Robert Allen and Kathleen Spinelli established Brands-to-Books as a literary agency specializing in representing brands seeking publishing deals. They can be reached at [email protected]
For anyone who didn’t get the memo that branded books have changed from publishing’s embarrassing cousin to suddenly its favorite child, here’s an update. Not only are publishers and retailers looking at them with new enthusiasm, but they can even pass the ultimate snob test. Branded books can be honored by the foodie community.
This May, the James Beard Foundation awarded its prestigious Kitchen Aid Cookbook of the Year prize to The King Arthur Flour Baker’s Companion. The packaging of the book has all the same elements publishers are apt to shy away from: the product’s logo dominates the front cover, and an author’s name is nowhere in sight. Yet it became one of the most celebrated books of the year. How did a branded book earn such respect?
It starts and ends with the brand. King Arthur Flour has a devoted cult following with bakers, making it the third bestselling flour in the country. The 214-year-old company, based in Norwich, Vt., sells its product in grocery and specialty stores to home bakers, and through wholesalers to professionals. But it’s more than their product that inspires devotion. It’s delivering their brand promise of baking expertise matched by their commitment to quality interaction with the customer. Want the flour delivered directly to your door? Order it from The Baker’s Catalogue, King Arthur Flour’s mail order and website resource, along with exotic ingredients (like Vietnamese cinnamon) and specialty gadgets (ceramic ginger graters). The catalog is published roughly every month, and has a 7.5 million annual circulation. Baking crisis? Call their Baker’s Hotline. Want recipes? Subscribe to The Baking Sheet, a bi-monthly newsletter of recipes developed at the King Arthur Flour test kitchens. Sharpen your culinary skills at the Baking Education Center, with classes for beginners and professionals. The oldest food company in New England smartly uses the Web to bond with its customers. Besides its online catalog, consumers can join the Baking Circle to exchange recipes and tips with fellow bakers, and sign up for emails featuring recipes (with convenient links to purchase ingredients).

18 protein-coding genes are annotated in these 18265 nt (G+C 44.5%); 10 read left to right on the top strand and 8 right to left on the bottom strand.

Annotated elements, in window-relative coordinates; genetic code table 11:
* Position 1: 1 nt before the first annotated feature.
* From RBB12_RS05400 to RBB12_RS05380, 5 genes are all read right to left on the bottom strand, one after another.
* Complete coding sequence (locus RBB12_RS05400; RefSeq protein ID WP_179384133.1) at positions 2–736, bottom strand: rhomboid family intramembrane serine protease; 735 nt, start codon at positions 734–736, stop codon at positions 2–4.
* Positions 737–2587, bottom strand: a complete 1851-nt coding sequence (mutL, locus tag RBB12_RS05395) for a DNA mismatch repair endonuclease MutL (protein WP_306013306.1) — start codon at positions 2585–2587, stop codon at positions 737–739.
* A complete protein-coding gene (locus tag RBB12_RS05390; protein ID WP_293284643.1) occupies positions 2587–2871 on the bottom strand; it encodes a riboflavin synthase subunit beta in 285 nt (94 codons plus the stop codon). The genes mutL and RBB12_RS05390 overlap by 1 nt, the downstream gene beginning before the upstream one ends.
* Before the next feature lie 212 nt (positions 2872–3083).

In the early 1990s, King Arthur Flour paired with fellow Norwich-based Countryman Press for a collection of recipes celebrating the company’s 200th anniversary and enjoyed modest success. When Kermit Hummel arrived as Editorial Director at Countryman (now a division of WW Norton), both companies discarded the idea of a revised edition in favor of “a top-to-bottom bible of baking.” The King Arthur Flour Baker’s Companion ($35, 640 pages, Sept. 2003) shares the recipes and techniques honed in their famous test kitchens. The more than 150 employees of King Arthur Flour developed the content, and this collaboration was honored by not naming a single author for the cookbook.
As they were developing the book, “we kept asking ourselves, is the book living up to the brand?” remarked Toni Apgar, KAF’s Consumer Marketing Director. “We made sure we put the same passion and quality that goes into our brand into the book.” Hummel says of their partnership, “King Arthur Flour delivered the trust consumers have in them, and we brought the national distribution and national exposure they couldn’t reach on their own.” The cookbook now has over 100,000 copies in print.
Direct from Vermont — the advantage to having too many cooks in the kitchen. The latest collaboration, The King Arthur Flour Cookie Companion, goes on sale in November.